Saturday, December 12, 2015

Beyond States' Rights

Only 17 years after the founding of the American Republic, the US Congress passed the Fugitive Slave Act of 1793. This law provided for the capture and return of any Southern slaves that had escaped to freedom in the Northern states. The problem with the law was that these Northern states had developed the habit of not enforcing this federal law, which often allowed escaped slaves to live in relative peace and security.



Due to the machinations of Southern slave owners and their federal representatives, a stronger federal law was later passed, the onerous Fugitive Slave Act of 1850. This law required Northern law enforcement personnel to actively arrest and return escaped slaves or find themselves subject to arrest and punishment. Arrested slaves were also not entitled to a trial by jury (which almost always allowed the slave to go free) and anyone helping an escaped slave was also held liable. This act helped set off a wave of Northern consternation and protest that culminated in the American Civil War.


Interestingly, we are seeing a repeat in the passive resistance of federal law by many American states and communities that, to me, resembles the resistance to the Fugitive Slave Act of 1793. A developing culture of resistance --- and there is little the federal government can do about it. Unless it wants to extend its reach of enforcement to unacceptable levels, e.g., Fugitive Slave Act of 1850. Hear that NSA?

I don't think that we are seeing a new expression of states' rights vs. the federal government. Instead, I think that we are seeing something more grassroots, which means a trend that will prove to be systemic and enduring. But undoubtedly we are seeing the slow erosion of broad respect for federal law.

For example, sanctuary cities. These are cities that refuse to enforce many federal immigration laws. Law enforcement personnel in these communities are not permitted to inquire of the immigration status of arrestees; that is, immigrants cannot be prosecuted for being in the United States illegally.
Currently there are over 200 sanctuary cities and communities. Here is a map.

Another recent example is in regards to new federal gun-control legislation. Many US states and even some counties have passed ordinances stating that they will not abide -- at different levels and in different ways -- with the enforcement of these new federal gun laws. Here is a New York Times article examining this issue. And here is an article from a representative state (my home state of Idaho) that explores the actions of one such state.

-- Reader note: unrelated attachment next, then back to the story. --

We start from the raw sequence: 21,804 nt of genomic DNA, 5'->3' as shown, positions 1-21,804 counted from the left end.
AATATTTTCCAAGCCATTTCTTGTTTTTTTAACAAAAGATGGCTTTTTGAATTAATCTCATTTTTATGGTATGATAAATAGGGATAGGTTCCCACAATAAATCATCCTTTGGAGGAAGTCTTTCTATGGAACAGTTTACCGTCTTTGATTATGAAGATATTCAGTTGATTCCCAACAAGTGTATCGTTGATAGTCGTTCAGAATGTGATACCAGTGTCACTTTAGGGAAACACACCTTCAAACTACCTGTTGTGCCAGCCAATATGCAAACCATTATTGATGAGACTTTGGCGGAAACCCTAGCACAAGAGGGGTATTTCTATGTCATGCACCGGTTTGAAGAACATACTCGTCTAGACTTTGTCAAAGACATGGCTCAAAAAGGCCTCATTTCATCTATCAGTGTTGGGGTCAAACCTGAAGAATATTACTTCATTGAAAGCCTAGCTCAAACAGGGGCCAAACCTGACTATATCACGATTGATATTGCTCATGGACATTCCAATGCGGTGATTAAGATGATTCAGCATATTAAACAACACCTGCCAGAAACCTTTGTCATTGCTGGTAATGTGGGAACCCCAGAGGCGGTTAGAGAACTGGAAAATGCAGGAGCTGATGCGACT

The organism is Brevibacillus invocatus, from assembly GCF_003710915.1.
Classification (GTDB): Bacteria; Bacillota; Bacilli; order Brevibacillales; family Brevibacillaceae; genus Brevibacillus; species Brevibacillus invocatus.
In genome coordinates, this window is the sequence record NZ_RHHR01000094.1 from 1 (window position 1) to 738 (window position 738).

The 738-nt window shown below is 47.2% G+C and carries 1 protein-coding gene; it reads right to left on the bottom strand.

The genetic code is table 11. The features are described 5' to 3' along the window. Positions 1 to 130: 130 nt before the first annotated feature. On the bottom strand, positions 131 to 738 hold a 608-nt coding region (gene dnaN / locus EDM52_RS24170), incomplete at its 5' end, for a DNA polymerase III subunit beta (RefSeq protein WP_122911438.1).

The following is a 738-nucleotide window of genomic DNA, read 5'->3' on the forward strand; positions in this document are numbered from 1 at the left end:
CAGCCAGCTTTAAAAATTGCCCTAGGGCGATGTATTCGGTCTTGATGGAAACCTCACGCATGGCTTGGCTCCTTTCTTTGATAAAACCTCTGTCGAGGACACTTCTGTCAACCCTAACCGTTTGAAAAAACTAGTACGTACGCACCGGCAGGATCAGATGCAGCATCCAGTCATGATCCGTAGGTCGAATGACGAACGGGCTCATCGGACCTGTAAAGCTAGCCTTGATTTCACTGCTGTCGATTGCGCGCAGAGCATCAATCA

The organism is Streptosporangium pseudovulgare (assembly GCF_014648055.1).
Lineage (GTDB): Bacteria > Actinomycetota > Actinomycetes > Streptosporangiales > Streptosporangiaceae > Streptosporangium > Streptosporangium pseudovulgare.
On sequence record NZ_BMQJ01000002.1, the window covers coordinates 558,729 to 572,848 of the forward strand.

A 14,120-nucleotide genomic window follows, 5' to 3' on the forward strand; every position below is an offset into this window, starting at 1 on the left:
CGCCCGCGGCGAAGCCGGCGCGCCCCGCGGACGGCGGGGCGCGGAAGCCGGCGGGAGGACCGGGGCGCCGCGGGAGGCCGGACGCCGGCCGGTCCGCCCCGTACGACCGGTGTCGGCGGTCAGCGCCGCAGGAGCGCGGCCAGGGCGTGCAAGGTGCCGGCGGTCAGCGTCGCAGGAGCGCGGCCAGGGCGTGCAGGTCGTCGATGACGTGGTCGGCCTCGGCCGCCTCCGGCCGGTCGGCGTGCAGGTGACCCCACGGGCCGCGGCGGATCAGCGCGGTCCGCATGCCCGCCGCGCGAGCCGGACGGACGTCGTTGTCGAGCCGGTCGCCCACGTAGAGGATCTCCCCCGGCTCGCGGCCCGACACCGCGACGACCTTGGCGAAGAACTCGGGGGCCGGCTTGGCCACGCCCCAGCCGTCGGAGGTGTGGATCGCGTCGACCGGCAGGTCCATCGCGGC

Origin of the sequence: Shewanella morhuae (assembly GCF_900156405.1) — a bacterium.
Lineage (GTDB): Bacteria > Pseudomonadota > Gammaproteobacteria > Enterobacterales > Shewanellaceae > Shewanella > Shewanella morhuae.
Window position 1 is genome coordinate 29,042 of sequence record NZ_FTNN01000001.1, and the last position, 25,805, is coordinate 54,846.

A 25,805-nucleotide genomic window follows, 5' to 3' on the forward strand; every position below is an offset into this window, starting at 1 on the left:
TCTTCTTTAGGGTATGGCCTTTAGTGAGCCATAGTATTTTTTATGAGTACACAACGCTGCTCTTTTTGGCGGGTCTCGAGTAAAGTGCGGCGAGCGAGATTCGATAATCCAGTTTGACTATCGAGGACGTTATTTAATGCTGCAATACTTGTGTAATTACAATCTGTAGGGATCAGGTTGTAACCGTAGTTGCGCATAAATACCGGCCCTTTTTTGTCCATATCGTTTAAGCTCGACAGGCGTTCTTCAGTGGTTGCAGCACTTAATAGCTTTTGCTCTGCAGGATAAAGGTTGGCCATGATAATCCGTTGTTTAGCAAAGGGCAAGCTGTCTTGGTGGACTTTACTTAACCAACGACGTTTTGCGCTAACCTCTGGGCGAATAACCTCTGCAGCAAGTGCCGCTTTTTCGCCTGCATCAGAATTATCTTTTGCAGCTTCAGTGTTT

Importantly, it is not just state legislators questioning the constitutionality of these new federal gun laws, but also the very people within these states that are required to enforce the laws, i.e., sheriff departments. Here is a link that examines how sheriff departments in Colorado are responding. Interestingly, the White House was quick to respond to this challenge, demanding that federal laws be enforced.

Unfortunately for the feds, state law enforcement agencies have already learned to not always jump  when enforcing federal gun-control laws, partly because of prior court support in related issues:

 In a 1997 decision on the federal Brady Act, the U.S. Supreme Court ruled that the federal government cannot force states to “enact or administer a federal regulatory program” and struck down a provision of that Act requiring state law enforcement agencies to administer background checks for gun purchasers. (Printz v. U.S., 521 U.S. 898 (1997).)

(Find the article here.) The trick has been learned; there is no going back.

Probably the most widely-known example of states flouting the enforcement of federal law is the recent drive towards "legalizing" marijuana. Twenty-three states have legalized the use of marijuana at some level, with four states and the District of Columbia allowing it for recreational use. I put the word "legalizing" in quotes because the actions by these states does not actually make legal marijuana in their states and territories. Federal law still prohibits marijuana in every way. What these states are doing is simply declaring that they will no longer enforce federal laws in regards to marijuana. Find the article here.



What does this all mean? Americans are expressing an increasing contempt for federal law and are increasingly showing that contempt through their support of state legislation that flaunts some of these federal laws. No, this is not nullification as many web sites describe it. This is less overt, but has the same effect. I ask this question: Are Americans becoming post-national?

Time will tell. But whatever the causes, the future outcome is probable: a growing comfort with the idea of secession. Is this likely? Not in the near future, but if the federal government attempts to respond to these developments with a 21st-century equivalent of the Fugitive Slave Act of 1850. undoubtedly those voices will be heard. Because we are hearing them already; they just haven't been articulated yet as such. 

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Emphatic language can be couched in kind words. Let's all be adults here and use our words constructively.